"They who deep in Jesus, will God bring with "him; the dead in Christ shall rife first; and so "shall they ever be with the Lord," i Thesis, fv. 14, 16, 17.
Besides the designs of grace which God has upon the Gentiles, and the leading blessings wherewith they are pregnant to the licits of promise,—from the first dawn of conversion, to the full meridian of glory,—there is still another part of the argument to be illustrated, which is equally calculated "to rouse your ambition, and invigorate your "endeavouis toward the propagation of Christi"an knowlege," namely, "the qualites of that "happiness to which the subjects of this gr;ice shall "be raised," emphatically expressed by fitting doun with Alraham, and Isaac, and Jacob, ana, according to the parallel passage, all the proshtts, in the kingdom of heaven, or of Cod. as the other evangelist expresseih it, Luke. xiii. 18.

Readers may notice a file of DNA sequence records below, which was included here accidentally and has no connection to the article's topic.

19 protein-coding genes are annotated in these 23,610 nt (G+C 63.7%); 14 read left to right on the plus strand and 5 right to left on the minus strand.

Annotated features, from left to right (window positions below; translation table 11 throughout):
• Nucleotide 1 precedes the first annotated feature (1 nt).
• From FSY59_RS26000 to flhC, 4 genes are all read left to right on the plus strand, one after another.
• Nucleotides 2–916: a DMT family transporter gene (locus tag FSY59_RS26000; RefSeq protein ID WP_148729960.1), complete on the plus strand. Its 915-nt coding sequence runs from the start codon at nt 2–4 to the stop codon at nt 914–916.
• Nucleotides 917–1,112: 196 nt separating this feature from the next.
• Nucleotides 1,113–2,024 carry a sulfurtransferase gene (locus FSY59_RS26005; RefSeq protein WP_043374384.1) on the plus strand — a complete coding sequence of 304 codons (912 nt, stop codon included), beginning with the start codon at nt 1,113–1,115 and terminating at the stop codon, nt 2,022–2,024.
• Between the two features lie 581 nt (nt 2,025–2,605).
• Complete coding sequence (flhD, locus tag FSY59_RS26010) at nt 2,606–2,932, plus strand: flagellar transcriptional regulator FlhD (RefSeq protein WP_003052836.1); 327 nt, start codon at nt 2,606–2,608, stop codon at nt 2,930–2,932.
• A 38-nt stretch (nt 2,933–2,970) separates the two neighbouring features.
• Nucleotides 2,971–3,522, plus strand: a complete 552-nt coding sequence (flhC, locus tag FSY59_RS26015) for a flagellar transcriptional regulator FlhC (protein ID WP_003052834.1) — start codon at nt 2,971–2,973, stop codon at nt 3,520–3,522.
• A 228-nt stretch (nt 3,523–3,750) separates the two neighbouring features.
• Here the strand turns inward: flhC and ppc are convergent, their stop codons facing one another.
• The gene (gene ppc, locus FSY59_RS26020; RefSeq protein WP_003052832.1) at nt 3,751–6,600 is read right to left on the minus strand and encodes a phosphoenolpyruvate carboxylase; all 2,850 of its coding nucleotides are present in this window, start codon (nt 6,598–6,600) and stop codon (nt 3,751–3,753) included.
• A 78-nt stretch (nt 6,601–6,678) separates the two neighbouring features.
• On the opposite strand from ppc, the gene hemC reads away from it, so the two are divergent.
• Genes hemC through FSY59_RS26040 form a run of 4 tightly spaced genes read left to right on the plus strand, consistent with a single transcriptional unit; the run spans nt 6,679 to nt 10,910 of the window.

What I A kingdom?—The kingdom?—The kingdom of heaven?—The kingdom of God?— Are not these—termsemphatical beyond the powers of lacguage to express,—of the mors eloquent pencil to defciibe,—cr the fliil more fertile imagination to conceive?
if the g'ory reserved for Gentile sinners be a tingdom,—ihey will not only be intrusted with (he services, and interested in the privileges pf it; bur,—how amazing the thought!—how transporting 'he vitw'—they, as heirs, shall be put in poss Sik n of the kingdom itself, and presented with til the ensigns of royalty, as—not only piiejii, but lugs iinto Crd.